"What I have provided," says Dr. Al-Rodhan, "is a new proposal for reconciling competitive national interests of states in outer space with the need to secure space as a global commons that belongs to everyone."
He also strives to clarify the important relationship between security here on earth and security in outer space. "Numerous security threats exist in space," says Dr. Al-Rodhan. "They range from space debris, collision and frequency interference to weaponization of outer space and space weather events. In order to contain these, good governance at all five levels of global security - namely human, environmental, national, transnational, and transcultural - must be assured."
That's a pretty tall order, but Dr. Al-Rodhan, who has also earned renown as a philosopher, seems up to the challenge. To date he has published 19 books proposing many innovative concepts and theories in global politics, security, philosophy, and history. He isn't the only expert who believes that such a multi-disciplinary approach is the only way we can hope to solve the most pressing problems we're facing today.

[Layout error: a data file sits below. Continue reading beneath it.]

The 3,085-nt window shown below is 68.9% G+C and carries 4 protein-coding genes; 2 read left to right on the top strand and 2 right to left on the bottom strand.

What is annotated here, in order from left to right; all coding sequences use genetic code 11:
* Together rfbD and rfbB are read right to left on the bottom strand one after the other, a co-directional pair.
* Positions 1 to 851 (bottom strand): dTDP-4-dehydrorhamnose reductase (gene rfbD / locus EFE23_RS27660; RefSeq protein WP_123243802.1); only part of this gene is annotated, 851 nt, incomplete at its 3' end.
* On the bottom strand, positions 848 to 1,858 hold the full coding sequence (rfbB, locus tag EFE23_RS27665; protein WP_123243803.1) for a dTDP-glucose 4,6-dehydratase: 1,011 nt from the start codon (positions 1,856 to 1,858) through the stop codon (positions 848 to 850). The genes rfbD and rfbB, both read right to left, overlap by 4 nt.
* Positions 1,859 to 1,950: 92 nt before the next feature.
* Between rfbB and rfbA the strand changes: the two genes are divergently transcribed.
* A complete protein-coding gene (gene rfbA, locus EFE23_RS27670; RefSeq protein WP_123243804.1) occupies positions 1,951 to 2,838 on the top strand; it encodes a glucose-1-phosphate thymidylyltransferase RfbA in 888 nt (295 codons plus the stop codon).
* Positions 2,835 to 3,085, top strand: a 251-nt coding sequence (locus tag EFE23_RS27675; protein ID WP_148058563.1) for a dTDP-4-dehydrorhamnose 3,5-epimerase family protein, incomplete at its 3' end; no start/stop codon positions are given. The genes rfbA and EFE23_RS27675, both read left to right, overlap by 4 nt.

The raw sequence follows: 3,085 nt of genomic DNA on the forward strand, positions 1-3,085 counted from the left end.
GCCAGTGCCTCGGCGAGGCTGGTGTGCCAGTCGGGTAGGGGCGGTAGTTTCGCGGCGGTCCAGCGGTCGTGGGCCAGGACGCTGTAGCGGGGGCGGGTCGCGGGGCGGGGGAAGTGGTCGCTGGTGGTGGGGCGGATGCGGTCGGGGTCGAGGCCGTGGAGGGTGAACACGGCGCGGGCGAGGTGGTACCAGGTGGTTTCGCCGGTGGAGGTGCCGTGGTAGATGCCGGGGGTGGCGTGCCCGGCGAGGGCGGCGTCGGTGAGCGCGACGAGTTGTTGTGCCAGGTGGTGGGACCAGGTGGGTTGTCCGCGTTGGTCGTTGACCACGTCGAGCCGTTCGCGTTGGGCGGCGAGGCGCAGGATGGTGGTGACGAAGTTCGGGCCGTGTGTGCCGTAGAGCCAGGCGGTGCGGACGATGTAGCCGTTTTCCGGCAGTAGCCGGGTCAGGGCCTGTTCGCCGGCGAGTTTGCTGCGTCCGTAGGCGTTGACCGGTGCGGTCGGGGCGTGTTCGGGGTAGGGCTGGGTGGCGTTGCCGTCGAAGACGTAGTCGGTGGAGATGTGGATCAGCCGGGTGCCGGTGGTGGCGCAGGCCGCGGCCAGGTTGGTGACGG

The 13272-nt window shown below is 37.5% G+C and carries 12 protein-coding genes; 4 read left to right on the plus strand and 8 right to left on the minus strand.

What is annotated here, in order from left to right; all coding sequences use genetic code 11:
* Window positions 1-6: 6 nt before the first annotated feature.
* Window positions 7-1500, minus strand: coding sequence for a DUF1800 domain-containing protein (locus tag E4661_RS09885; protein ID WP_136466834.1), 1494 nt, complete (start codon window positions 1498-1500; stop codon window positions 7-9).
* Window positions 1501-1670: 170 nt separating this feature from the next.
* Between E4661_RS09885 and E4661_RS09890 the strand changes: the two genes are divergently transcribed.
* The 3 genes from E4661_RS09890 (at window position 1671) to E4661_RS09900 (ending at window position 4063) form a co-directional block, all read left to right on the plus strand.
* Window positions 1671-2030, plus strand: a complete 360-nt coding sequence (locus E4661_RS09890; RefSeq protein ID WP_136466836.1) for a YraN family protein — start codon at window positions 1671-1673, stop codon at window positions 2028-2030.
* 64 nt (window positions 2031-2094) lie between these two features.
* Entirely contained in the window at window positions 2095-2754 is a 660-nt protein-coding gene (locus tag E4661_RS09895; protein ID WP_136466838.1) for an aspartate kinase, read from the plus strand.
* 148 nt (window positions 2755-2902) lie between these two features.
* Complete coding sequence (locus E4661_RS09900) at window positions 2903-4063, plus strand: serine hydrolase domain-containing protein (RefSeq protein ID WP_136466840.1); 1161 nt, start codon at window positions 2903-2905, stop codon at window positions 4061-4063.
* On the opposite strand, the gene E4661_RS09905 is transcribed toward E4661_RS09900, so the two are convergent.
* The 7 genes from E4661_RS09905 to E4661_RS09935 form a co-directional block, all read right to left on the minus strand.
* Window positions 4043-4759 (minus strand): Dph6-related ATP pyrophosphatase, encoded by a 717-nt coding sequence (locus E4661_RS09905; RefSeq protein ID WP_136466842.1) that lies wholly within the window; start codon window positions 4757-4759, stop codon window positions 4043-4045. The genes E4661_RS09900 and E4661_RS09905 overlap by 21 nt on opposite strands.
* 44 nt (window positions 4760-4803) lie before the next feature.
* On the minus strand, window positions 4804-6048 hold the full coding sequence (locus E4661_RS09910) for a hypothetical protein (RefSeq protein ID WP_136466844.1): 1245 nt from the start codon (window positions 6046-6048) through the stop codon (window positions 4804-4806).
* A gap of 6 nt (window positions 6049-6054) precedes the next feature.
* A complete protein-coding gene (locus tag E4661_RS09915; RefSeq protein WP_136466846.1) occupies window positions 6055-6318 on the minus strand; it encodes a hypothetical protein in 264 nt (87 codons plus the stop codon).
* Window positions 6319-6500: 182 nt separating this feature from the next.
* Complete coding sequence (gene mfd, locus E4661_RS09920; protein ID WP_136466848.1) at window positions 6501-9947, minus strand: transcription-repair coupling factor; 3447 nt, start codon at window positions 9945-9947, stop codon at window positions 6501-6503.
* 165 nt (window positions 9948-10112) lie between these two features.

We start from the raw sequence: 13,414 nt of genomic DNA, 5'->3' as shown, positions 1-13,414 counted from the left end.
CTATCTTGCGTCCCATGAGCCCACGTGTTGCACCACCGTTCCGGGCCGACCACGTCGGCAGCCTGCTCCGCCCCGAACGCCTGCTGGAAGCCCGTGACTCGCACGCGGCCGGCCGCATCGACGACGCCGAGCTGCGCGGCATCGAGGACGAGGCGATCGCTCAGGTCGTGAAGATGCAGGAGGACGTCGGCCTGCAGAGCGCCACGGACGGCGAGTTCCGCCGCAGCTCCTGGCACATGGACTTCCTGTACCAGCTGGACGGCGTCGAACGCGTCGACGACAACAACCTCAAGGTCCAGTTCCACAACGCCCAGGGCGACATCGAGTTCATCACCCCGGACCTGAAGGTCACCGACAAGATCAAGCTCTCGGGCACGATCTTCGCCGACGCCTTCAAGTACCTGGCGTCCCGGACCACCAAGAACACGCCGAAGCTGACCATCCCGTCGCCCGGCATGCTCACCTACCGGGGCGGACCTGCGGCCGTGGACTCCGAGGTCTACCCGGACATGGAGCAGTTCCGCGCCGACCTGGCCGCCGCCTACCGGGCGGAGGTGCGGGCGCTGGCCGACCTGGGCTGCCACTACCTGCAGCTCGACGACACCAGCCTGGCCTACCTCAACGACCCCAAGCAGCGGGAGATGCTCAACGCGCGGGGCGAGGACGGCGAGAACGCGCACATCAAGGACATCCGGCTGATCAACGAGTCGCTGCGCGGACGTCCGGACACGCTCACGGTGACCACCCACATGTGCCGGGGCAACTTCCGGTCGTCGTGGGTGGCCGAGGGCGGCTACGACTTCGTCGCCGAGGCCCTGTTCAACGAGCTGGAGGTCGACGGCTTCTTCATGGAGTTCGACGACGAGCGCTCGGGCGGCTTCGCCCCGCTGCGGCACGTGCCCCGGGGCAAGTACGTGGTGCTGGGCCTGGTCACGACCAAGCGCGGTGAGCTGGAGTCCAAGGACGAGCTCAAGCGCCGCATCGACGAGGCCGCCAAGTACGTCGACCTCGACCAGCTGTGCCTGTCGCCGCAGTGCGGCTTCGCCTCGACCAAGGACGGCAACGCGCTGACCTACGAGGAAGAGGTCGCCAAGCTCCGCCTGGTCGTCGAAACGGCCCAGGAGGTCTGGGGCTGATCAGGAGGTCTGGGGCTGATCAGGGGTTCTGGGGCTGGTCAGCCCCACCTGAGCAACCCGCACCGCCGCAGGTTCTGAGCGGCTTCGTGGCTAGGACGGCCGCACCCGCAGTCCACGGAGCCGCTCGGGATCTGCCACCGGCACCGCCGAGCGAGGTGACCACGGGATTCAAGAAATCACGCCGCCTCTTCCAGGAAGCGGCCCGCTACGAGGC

For instance, Michael Krepon, co-founder of the Washington-D.C. based Stimson Center (a think tank for international security and peace issues), says of Dr. Al-Rodhan's new book, "Traditional works of geopolitics have stopped at the atmosphere's edge, grounded in geography, economics and demographics. Nayef Al-Rodhan has expanded classical geopolitical considerations to include societal, health and the environment. In this book, he elevates geopolitics into space. The result is an analysis that challenges our assumptions about power and space power."
Theresa Hitchens, Director of the United Nations Institute for Disarmament Research (UNIDIR), Geneva, Switzerland, says Dr. Al-Rodhan's newest book is "a welcome 'outside of the box' analysis of outer space, geopolitics and the foundations of space power."